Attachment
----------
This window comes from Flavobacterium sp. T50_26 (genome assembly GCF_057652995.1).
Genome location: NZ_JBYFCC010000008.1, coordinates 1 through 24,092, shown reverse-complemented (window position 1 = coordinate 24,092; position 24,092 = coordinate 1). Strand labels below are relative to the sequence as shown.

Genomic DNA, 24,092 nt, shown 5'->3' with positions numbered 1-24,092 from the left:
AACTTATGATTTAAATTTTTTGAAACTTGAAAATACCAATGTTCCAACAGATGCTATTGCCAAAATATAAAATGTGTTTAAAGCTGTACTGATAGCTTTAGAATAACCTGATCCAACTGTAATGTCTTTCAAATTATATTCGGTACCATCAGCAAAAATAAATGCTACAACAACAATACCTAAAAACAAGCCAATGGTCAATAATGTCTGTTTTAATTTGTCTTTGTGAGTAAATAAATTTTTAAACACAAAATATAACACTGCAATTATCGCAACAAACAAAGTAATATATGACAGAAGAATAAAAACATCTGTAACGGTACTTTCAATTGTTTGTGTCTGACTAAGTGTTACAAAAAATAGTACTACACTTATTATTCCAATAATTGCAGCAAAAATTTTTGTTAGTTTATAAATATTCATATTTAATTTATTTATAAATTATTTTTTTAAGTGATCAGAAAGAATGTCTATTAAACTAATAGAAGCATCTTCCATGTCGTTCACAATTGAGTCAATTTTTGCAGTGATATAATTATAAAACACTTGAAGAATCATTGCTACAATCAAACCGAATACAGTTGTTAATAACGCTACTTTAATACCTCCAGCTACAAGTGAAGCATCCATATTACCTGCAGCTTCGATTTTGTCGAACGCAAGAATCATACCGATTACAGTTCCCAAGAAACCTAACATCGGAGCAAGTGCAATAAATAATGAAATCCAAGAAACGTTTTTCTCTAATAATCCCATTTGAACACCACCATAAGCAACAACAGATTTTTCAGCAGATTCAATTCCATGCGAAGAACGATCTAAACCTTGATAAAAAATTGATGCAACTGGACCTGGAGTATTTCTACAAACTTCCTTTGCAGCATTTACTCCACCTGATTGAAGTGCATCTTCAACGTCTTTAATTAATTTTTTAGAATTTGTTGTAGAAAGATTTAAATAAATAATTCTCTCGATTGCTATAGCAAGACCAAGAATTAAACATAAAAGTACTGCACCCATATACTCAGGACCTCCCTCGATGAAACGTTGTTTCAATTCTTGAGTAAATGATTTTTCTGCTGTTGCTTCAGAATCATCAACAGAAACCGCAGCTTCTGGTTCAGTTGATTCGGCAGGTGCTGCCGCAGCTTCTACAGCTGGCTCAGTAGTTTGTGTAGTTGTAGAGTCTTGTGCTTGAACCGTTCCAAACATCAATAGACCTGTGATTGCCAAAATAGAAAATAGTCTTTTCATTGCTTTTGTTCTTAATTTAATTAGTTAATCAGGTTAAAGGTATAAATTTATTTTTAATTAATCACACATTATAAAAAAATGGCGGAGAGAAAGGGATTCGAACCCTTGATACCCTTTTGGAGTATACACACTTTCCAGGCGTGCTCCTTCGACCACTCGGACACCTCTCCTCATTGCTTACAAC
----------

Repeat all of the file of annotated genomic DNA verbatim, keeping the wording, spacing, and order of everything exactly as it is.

This window comes from Flavobacterium sp. T50_26 (genome assembly GCF_057652995.1).
Genome location: NZ_JBYFCC010000008.1, coordinates 1 through 24,092, shown reverse-complemented (window position 1 = coordinate 24,092; position 24,092 = coordinate 1). Strand labels below are relative to the sequence as shown.

Genomic DNA, 24,092 nt, shown 5'->3' with positions numbered 1-24,092 from the left:
AACTTATGATTTAAATTTTTTGAAACTTGAAAATACCAATGTTCCAACAGATGCTATTGCCAAAATATAAAATGTGTTTAAAGCTGTACTGATAGCTTTAGAATAACCTGATCCAACTGTAATGTCTTTCAAATTATATTCGGTACCATCAGCAAAAATAAATGCTACAACAACAATACCTAAAAACAAGCCAATGGTCAATAATGTCTGTTTTAATTTGTCTTTGTGAGTAAATAAATTTTTAAACACAAAATATAACACTGCAATTATCGCAACAAACAAAGTAATATATGACAGAAGAATAAAAACATCTGTAACGGTACTTTCAATTGTTTGTGTCTGACTAAGTGTTACAAAAAATAGTACTACACTTATTATTCCAATAATTGCAGCAAAAATTTTTGTTAGTTTATAAATATTCATATTTAATTTATTTATAAATTATTTTTTTAAGTGATCAGAAAGAATGTCTATTAAACTAATAGAAGCATCTTCCATGTCGTTCACAATTGAGTCAATTTTTGCAGTGATATAATTATAAAACACTTGAAGAATCATTGCTACAATCAAACCGAATACAGTTGTTAATAACGCTACTTTAATACCTCCAGCTACAAGTGAAGCATCCATATTACCTGCAGCTTCGATTTTGTCGAACGCAAGAATCATACCGATTACAGTTCCCAAGAAACCTAACATCGGAGCAAGTGCAATAAATAATGAAATCCAAGAAACGTTTTTCTCTAATAATCCCATTTGAACACCACCATAAGCAACAACAGATTTTTCAGCAGATTCAATTCCATGCGAAGAACGATCTAAACCTTGATAAAAAATTGATGCAACTGGACCTGGAGTATTTCTACAAACTTCCTTTGCAGCATTTACTCCACCTGATTGAAGTGCATCTTCAACGTCTTTAATTAATTTTTTAGAATTTGTTGTAGAAAGATTTAAATAAATAATTCTCTCGATTGCTATAGCAAGACCAAGAATTAAACATAAAAGTACTGCACCCATATACTCAGGACCTCCCTCGATGAAACGTTGTTTCAATTCTTGAGTAAATGATTTTTCTGCTGTTGCTTCAGAATCATCAACAGAAACCGCAGCTTCTGGTTCAGTTGATTCGGCAGGTGCTGCCGCAGCTTCTACAGCTGGCTCAGTAGTTTGTGTAGTTGTAGAGTCTTGTGCTTGAACCGTTCCAAACATCAATAGACCTGTGATTGCCAAAATAGAAAATAGTCTTTTCATTGCTTTTGTTCTTAATTTAATTAGTTAATCAGGTTAAAGGTATAAATTTATTTTTAATTAATCACACATTATAAAAAAATGGCGGAGAGAAAGGGATTCGAACCCTTGATACCCTTTTGGAGTATACACACTTTCCAGGCGTGCTCCTTCGACCACTCGGACACCTCTCCTCATTGCTTACAAC